But what was the script all about?

Postma’s studies have revealed the LCI to be written in Kawi, a language that was widely used in Indonesia during that time. The transliteration reads:

Swasti. Ṣhaka warṣatita 822 Waisaka masa di(ng) Jyotiṣa.

Caturthi Kriṣnapaksa Somawāra sana tatkala Dayang Angkatan lawan dengan nya sānak barngaran si Bukah anak da dang Hwan Namwaran dibari waradāna wi shuddhapattra ulih sang pamegat senapati di Tundun barja(di) dang Hwan Nayaka tuhan Pailah Jayadewa.

Di krama dang Hwan Namwaran dengan dang kayastha shuddha nu diparlappas hutang da walenda Kati 1 Suwarna 8 di hadapan dang Huwan Nayaka tuhan Puliran Kasumuran dang Hwan Nayaka tuhan Pailah barjadi ganashakti.

Dang Hwan Nayaka tuhan Binwangan barjadi bishruta tathapi sadana sanak kapawaris ulih sang pamegat Dewata [ba]rjadi sang pamegat Medang dari bhaktinda diparhulun sang pamegat.

Ya makanya sadanya anak cucu dang Hwan Namwaran shuddha ya kapawaris dihutang da dang Hwan Namwaran di sang pamegat Dewata.

Ini grang syat syapanta ha pashkat ding ari kamudyan ada grang urang barujara welung lappas hutang da dang Hwa…


I heard a story once about Mang Ernesto’s children visting the museum and gazing at the LCI which was once in their possession. They feel so sorry for their late father who did not receive any recognition at all. I hope that this blogpost will do him and his family justice and recognition.

Basically, the gist of the text of the Laguna Copperplate Inscription is that it is an official document which was issued to clear a certain Namwaran (including his family and all their descendants) of a debt he had incurred. The pardon was issued by the chief of Tundun (Tondo, Manila) who was of higher rank than the other chiefs who witnessed the document and whose names and respective areas of jurisdiction are listed. The last sentence on the copperplate, however, is incomplete. At any rate, the LCI confirmed the belief that a certain degree of civilization already existed in ancient La Laguna even before the Spaniards arrived, and that this civilization somehow connected the place and the nearby tribal “kingdoms” in one way or another to the rest of ancient Southeast Asia.

The LCI, however, does not prove of an already united and homogeneous pre-Hispanic (or to be more precise, pre-Filipino) archipelagic state that we can claim to have superseded Spanish sovereignty over the islands that we now call our country. Nevertheless, it is still something that we Filipinos can be proud of as it is part of our ancient past, a past much earlier than the Filipino state which began on 24 June 1571.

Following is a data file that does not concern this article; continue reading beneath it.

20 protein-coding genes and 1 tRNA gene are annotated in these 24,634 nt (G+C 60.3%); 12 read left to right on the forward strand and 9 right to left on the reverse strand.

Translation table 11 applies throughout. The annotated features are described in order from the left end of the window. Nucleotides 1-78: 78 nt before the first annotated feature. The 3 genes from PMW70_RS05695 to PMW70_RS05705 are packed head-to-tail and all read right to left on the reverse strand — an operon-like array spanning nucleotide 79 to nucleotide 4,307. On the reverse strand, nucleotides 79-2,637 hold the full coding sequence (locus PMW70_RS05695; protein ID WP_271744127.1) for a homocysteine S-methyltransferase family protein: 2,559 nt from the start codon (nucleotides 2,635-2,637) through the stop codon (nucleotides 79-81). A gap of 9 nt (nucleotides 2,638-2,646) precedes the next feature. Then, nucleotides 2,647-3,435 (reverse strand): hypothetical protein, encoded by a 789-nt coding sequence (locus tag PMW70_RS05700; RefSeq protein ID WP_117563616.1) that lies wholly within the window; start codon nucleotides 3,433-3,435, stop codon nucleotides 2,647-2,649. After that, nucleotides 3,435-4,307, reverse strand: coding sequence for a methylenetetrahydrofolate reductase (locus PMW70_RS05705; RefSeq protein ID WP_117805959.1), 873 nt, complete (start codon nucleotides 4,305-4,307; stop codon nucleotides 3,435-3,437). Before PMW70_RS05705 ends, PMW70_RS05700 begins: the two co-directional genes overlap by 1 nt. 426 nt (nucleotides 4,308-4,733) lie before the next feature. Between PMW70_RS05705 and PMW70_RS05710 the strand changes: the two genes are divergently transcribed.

This was culled from my unpublished book “Laguna: The Heart of the Philippines“. I thought of publishing this piece as my contribution to the International Museum Day as well as to give recognition to Mr. Ernesto Legisma’s discovery of the LCI. Follow me on Facebook, Twitter, and Instagram.

Today in Filipino History: the birth of anniversary of Francisco Rizal Mercado

Era de cuarenta años, sólido de hombros, de constitución recia, más bien alto que bajo, rostro serio y reflexivo, frente abombada, ojos oscuros y rasgados: un filipino de pura cepa. Su nombre era Francisco Mercado Rizal.

–Rafael Palma–
(Biografía de Rizal, 1949)

TODAY IN FILIPINO HISTORY: 11 May 1818 — the birth of Francisco Engracio Rizal Mercado y Alejandro.

La imagen puede contener: una persona, de pie

Don Francisco was a “mestizo sañgley” (Chinese mestizo) who was born and reared in Biñán, La Laguna. His great grandfather, Lam-Co, was a Chinese immigrant from Fújiàn in China. His parents were Juan Mercado and Cirila Alejandro. He studied in Colegio de San José, a grammar school in Manila (what is now Intramuros) where he studied Latin and Philosophy (later, in 1875, the school became a part of the Universidad de Santo Tomás).

At the age of 29, he married Teodora Alonso Realonda of Santa Cruz, Manila. They had 11 children: nine girls and two boys, one of whom was Dr. José Rizal, our country’s foremost national hero. In 1849, the family adopted the additional surname Rizal in compliance with the Clavería Decree.